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Acta Neuropathol. 2007 Feb;113(2):137-52. Epub 2006 Nov 18.

Increased expression of phosphate-activated glutaminase in hippocampal neurons in human mesial temporal lobe epilepsy.

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  • 1Department of Neurosurgery, Yale University School of Medicine, 333 Cedar Street, P.O. Box 208082, New Haven, CT 06520-8082, USA. tore.eid@yale.edu

Abstract

Patients with mesial temporal lobe epilepsy (MTLE) have increased basal concentrations of extracellular glutamate in the epileptogenic versus the non-epileptogenic hippocampus. Such elevated glutamate levels have been proposed to underlie the initiation and maintenance of recurrent seizures, and a key question is what causes the elevation of glutamate in MTLE. Here, we explore the possibility that neurons in the hippocampal formation contain higher levels of the glutamate synthesizing enzyme phosphate-activated glutaminase (PAG) in patients with MTLE versus patients with other forms of temporal lobe epilepsy (non-MTLE). Increased PAG immunoreactivity was recorded in subpopulations of surviving neurons in the MTLE hippocampal formation, particularly in CA1 and CA3 and in the polymorphic layer of the dentate gyrus. Immunogold analysis revealed that PAG was concentrated in mitochondria. Double-labeling experiments indicated a positive correlation between the mitochondrial contents of PAG protein and glutamate, as well as between PAG enzyme activity and PAG protein as determined by Western blots. These data suggest that the antibodies recognize an enzymatically active pool of PAG. Western blots and enzyme activity assays of hippocampal homogenates revealed no change in PAG between MTLE and non-MTLE, despite a greatly (>50%) reduced number of neurons in the MTLE hippocampal formation compared to non-MTLE. Thus, the MTLE hippocampal formation contains an increased concentration and activity of PAG per neuron compared to non-MTLE. This increase suggests an enhanced capacity for glutamate synthesis-a finding that might contribute to the disrupted glutamate homeostasis in MTLE.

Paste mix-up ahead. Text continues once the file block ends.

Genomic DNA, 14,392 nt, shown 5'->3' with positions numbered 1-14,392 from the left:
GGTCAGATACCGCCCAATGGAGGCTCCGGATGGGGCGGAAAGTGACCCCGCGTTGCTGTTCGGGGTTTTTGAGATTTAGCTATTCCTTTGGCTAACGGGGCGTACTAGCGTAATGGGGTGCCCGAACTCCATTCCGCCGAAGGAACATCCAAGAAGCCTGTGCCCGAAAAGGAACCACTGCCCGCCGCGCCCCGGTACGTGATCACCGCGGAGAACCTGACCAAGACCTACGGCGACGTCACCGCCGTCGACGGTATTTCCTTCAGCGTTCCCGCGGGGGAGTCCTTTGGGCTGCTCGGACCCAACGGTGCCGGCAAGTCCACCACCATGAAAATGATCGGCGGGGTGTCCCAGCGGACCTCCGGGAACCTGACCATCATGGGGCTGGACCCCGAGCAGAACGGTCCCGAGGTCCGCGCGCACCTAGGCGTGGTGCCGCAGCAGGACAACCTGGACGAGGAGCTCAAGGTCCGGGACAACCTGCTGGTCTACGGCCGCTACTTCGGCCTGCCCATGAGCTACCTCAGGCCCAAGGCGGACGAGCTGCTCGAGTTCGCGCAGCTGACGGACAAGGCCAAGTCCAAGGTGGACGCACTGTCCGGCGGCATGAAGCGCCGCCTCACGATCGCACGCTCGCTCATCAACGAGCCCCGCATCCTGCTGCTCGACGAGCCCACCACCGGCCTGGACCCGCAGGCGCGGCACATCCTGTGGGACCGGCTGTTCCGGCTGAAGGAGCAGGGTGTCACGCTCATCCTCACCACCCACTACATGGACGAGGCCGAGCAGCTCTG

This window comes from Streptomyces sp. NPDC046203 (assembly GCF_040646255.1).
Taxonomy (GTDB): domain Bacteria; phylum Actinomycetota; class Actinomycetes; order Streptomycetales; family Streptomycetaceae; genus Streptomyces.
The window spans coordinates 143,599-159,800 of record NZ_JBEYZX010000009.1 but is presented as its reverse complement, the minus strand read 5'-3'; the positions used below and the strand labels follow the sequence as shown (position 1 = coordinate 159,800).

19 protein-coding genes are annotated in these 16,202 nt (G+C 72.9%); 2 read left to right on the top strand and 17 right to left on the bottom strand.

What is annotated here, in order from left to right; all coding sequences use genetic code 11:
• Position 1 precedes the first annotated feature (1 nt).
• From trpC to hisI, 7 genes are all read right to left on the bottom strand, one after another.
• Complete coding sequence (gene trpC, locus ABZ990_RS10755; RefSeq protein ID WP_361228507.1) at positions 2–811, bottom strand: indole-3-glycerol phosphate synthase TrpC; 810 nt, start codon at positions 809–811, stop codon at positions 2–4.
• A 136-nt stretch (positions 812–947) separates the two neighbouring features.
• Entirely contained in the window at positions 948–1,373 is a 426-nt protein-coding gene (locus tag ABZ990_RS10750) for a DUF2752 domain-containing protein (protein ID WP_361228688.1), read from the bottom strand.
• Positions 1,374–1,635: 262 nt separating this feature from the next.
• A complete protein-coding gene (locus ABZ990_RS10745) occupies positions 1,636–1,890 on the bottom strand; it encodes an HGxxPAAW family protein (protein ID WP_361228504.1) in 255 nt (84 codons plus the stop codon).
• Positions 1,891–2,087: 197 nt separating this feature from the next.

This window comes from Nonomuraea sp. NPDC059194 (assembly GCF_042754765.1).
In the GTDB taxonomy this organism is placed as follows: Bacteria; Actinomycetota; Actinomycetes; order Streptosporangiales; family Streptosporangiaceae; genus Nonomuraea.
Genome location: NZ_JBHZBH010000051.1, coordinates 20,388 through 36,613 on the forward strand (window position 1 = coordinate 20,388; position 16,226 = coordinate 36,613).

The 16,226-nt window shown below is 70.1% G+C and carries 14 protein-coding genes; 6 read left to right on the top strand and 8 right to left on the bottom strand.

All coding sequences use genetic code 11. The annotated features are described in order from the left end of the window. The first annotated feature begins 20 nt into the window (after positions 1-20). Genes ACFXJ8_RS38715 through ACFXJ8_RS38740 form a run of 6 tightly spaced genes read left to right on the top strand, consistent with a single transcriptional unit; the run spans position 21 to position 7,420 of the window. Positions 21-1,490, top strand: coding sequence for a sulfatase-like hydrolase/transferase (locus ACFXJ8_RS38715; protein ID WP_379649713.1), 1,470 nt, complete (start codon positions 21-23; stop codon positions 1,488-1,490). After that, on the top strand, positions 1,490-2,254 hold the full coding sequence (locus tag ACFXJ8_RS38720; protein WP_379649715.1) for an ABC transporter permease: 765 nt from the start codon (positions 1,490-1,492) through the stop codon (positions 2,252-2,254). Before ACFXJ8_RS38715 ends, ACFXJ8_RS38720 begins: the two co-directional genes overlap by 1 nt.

PMID:
17115168
[PubMed - indexed for MEDLINE]
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